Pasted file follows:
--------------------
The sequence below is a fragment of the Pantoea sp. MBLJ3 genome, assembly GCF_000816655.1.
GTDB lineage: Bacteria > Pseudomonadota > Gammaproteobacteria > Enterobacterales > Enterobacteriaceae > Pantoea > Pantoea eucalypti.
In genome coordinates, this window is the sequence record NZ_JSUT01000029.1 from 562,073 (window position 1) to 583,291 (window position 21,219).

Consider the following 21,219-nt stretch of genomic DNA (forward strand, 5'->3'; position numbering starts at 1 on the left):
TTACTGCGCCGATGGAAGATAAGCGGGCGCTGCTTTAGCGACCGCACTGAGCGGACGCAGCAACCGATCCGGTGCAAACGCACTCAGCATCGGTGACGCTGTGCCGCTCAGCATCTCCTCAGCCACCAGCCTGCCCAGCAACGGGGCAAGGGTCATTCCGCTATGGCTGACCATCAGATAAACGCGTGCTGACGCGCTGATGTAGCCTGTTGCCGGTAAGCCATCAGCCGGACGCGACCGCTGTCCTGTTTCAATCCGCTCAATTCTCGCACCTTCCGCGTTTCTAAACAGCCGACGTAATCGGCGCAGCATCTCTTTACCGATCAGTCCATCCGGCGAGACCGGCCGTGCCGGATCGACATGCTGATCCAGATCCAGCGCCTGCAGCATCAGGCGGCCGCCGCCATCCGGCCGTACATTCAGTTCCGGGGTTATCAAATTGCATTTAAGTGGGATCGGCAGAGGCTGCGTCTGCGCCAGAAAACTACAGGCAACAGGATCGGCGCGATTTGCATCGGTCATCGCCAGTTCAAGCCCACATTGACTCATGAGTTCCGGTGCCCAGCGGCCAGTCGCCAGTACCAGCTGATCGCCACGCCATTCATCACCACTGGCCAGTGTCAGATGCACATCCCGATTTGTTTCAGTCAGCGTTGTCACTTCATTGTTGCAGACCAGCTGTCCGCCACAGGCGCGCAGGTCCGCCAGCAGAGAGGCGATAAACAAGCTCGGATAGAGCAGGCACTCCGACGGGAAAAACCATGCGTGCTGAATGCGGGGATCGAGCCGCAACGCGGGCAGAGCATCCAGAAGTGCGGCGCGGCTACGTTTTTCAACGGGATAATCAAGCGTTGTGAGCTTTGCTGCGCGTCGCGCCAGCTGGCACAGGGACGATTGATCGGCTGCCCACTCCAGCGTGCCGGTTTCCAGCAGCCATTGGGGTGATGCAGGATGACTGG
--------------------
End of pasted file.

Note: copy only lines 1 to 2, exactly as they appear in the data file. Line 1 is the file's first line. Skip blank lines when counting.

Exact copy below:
The sequence below is a fragment of the Pantoea sp. MBLJ3 genome, assembly GCF_000816655.1.
GTDB lineage: Bacteria > Pseudomonadota > Gammaproteobacteria > Enterobacterales > Enterobacteriaceae > Pantoea > Pantoea eucalypti.